About fifteen years ago, a couple of years after my family went through our horrible ordeal, I was dealing with this issue of “forgive and forget.” I was concerned that my attitude, actions, and reactions were not in line with Scripture. I went to be a counselor at a Christian camp and during the training week we had a lesson on forgiveness. The first thing the young counselors started to say was that you “forgive and forget.” I brought up the point that some things you just can’t forget. I was able to get some Godly council from our camp director and we became friends. When I decided to go back to college, he’s the reason I chose the one I did and ended up meeting my wife, so, “thank you, Dr. J.”
My biggest concern was that even though the person who hurt our family seemed to be changed or at least trying to change, I just didn’t trust this person. How could I be sure that this person's new-found belief in God was real or just another calculated move to gain our trust again, to make us love this person again? I never stopped loving but could I trust this person again? Is this person really different? Over the years, I’ve done my best to maintain a good relationship with this person and I believe that there has been a change in this person's life but in the back of my mind there is still a small nagging doubt.
When Tina and I got married, Chris, Tina’s mom, came by herself to the wedding. We had our first child ten months after the wedding. We went to go see Chris in NH. Daniel, her husband, had been released a couple years earlier. While there, Daniel asked to meet us because he wanted to talk with us. We met at a donut shop and he apologized for “things I may have done to you but I can’t be specific because my lawyer told me not to.” We knew he was talking about the physical and sexual abuse he had done to Tina. We accepted his apology. Was he truly repentant if he would not say what he had done and willing to accept the punishment for his sin? I’ll let others debate that but I’ve been wondering about that recently myself. I also understand that it is human nature to avoid consequences, even when you know you deserve them.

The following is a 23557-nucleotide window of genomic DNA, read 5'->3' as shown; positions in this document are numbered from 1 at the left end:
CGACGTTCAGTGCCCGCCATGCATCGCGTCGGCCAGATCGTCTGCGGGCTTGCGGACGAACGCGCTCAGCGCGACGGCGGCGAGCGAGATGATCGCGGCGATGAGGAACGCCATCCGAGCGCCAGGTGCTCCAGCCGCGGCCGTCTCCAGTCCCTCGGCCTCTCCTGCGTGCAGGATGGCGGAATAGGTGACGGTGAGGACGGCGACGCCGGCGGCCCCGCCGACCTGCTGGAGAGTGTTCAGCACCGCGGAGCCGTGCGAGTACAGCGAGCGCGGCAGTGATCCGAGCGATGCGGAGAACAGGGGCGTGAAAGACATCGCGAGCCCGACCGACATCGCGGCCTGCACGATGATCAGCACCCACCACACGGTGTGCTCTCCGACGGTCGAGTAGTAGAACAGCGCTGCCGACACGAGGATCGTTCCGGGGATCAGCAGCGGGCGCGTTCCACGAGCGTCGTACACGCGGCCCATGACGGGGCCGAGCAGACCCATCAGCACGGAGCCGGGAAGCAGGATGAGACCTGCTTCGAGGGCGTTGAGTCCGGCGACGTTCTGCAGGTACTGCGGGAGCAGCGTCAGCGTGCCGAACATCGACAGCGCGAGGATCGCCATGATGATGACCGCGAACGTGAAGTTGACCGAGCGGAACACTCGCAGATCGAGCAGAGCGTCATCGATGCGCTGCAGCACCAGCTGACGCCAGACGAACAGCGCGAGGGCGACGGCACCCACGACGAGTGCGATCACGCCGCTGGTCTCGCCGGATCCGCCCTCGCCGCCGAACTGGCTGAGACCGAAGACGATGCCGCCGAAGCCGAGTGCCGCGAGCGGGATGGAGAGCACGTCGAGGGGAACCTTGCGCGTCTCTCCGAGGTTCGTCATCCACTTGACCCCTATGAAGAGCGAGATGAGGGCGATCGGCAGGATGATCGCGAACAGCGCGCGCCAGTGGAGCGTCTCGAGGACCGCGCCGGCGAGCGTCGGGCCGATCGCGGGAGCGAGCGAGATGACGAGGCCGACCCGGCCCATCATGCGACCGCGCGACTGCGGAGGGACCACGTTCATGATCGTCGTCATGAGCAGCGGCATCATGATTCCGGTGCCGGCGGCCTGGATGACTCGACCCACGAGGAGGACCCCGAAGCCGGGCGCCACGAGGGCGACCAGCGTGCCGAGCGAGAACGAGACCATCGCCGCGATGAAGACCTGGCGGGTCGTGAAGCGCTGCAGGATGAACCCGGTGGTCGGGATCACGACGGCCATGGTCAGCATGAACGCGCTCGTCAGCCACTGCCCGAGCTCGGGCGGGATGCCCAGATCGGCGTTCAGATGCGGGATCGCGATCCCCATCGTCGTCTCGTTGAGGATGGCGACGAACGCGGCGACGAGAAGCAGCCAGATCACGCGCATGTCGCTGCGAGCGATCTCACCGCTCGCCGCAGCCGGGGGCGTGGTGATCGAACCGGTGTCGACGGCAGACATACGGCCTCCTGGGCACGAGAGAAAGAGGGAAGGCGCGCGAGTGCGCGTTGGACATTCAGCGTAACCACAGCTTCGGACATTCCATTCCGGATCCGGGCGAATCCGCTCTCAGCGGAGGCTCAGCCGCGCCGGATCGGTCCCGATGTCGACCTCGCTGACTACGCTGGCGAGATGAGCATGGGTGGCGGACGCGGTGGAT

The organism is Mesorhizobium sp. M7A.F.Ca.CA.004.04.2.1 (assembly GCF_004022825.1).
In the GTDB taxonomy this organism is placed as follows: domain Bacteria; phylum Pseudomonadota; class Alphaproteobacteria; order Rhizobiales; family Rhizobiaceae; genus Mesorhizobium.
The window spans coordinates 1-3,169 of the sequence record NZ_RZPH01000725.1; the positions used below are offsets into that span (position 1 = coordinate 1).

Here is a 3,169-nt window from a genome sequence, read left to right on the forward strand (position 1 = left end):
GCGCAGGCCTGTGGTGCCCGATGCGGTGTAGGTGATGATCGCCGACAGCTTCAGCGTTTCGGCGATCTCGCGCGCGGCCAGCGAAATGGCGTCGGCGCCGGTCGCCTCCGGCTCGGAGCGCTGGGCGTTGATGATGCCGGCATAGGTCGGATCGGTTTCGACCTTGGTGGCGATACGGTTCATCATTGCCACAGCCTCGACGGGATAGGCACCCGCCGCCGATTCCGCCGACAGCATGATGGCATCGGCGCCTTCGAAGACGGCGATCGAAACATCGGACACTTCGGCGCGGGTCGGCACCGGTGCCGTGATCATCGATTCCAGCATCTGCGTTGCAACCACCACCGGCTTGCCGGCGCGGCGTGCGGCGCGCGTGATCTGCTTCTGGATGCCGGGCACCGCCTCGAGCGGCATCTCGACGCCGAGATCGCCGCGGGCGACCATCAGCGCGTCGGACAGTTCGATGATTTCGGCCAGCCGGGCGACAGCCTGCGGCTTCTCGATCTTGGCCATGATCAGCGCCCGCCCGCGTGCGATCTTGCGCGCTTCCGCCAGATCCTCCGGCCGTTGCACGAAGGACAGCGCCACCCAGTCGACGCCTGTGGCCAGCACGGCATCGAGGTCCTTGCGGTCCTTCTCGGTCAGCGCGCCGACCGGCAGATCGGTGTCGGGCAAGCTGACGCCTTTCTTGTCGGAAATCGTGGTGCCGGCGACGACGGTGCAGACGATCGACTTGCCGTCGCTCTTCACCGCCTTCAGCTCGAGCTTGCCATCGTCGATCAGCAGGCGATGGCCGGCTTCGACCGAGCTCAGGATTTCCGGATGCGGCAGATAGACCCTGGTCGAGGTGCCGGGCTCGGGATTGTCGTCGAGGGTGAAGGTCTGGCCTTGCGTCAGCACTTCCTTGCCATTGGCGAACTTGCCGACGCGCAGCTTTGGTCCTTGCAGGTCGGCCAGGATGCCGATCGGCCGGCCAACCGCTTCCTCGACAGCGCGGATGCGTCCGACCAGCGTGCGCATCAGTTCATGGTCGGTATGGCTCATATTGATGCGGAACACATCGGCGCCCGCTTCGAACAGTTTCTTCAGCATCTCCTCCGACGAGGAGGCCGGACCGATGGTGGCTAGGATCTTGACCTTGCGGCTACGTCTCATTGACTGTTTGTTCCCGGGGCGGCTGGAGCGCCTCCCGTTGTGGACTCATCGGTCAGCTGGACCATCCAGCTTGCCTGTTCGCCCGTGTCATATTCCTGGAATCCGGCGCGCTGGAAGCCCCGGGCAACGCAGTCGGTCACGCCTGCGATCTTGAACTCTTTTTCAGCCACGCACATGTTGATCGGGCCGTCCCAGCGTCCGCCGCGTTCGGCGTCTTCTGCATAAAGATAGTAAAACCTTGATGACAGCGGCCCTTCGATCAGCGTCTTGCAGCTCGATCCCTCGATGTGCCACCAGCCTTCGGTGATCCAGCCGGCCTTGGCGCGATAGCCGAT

Over the years, Chris has wanted to come visit her grandchildren (she did once right after our youngest was born) but she wanted to bring Daniel. We told her that if he came he was not allowed in our home. We said it was fine if he came but they’d have to stay in a hotel. She could come over and we’d be willing to meet in public places but we were not going to put Tina and our children in a position where they could be abused in any way. This made Chris upset because Daniel had asked forgiveness and we weren’t showing that we had forgiven him if we didn’t trust and believe him that he had changed. We’ve been accused of being unforgiving and unloving because we’ve put boundaries up to protect ourselves and our loved ones. Has he changed? I don’t know but I do know that I’m not going to put my family in a position to find out that he has not changed. He has not earned that privilege. Is he forgiven? Yes. We forgive him. Should he still pay for his crimes? Yes, that’s Biblical. Can or should we put him back in a position of trust where he might abuse again? I won’t. With some things, maybe trust can be restored. In this case, I’m not going to take that chance.